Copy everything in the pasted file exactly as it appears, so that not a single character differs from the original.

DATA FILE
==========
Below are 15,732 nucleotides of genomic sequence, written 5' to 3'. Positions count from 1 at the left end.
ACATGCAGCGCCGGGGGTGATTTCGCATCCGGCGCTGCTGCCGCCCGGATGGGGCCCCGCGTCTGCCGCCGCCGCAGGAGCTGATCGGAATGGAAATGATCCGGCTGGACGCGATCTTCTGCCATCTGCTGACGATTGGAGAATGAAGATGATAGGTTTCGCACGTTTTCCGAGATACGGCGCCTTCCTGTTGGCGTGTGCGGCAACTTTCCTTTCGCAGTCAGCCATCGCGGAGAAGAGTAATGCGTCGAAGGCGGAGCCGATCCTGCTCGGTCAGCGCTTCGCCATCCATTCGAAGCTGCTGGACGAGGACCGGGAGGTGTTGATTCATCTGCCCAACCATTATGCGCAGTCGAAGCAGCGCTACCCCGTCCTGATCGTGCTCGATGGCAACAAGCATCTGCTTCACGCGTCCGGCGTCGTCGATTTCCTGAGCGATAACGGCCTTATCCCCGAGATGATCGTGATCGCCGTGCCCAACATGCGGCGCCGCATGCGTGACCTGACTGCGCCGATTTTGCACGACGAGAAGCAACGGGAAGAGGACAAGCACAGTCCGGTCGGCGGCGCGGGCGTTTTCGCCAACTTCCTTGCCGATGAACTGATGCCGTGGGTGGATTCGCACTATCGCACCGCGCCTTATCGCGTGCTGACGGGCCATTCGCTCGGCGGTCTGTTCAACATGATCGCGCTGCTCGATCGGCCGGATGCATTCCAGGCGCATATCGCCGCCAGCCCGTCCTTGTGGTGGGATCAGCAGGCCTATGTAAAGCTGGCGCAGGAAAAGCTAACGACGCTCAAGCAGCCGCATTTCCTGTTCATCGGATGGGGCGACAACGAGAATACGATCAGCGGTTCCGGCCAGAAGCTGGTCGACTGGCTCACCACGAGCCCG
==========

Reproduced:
Below are 15,732 nucleotides of genomic sequence, written 5' to 3'. Positions count from 1 at the left end.
ACATGCAGCGCCGGGGGTGATTTCGCATCCGGCGCTGCTGCCGCCCGGATGGGGCCCCGCGTCTGCCGCCGCCGCAGGAGCTGATCGGAATGGAAATGATCCGGCTGGACGCGATCTTCTGCCATCTGCTGACGATTGGAGAATGAAGATGATAGGTTTCGCACGTTTTCCGAGATACGGCGCCTTCCTGTTGGCGTGTGCGGCAACTTTCCTTTCGCAGTCAGCCATCGCGGAGAAGAGTAATGCGTCGAAGGCGGAGCCGATCCTGCTCGGTCAGCGCTTCGCCATCCATTCGAAGCTGCTGGACGAGGACCGGGAGGTGTTGATTCATCTGCCCAACCATTATGCGCAGTCGAAGCAGCGCTACCCCGTCCTGATCGTGCTCGATGGCAACAAGCATCTGCTTCACGCGTCCGGCGTCGTCGATTTCCTGAGCGATAACGGCCTTATCCCCGAGATGATCGTGATCGCCGTGCCCAACATGCGGCGCCGCATGCGTGACCTGACTGCGCCGATTTTGCACGACGAGAAGCAACGGGAAGAGGACAAGCACAGTCCGGTCGGCGGCGCGGGCGTTTTCGCCAACTTCCTTGCCGATGAACTGATGCCGTGGGTGGATTCGCACTATCGCACCGCGCCTTATCGCGTGCTGACGGGCCATTCGCTCGGCGGTCTGTTCAACATGATCGCGCTGCTCGATCGGCCGGATGCATTCCAGGCGCATATCGCCGCCAGCCCGTCCTTGTGGTGGGATCAGCAGGCCTATGTAAAGCTGGCGCAGGAAAAGCTAACGACGCTCAAGCAGCCGCATTTCCTGTTCATCGGATGGGGCGACAACGAGAATACGATCAGCGGTTCCGGCCAGAAGCTGGTCGACTGGCTCACCACGAGCCCG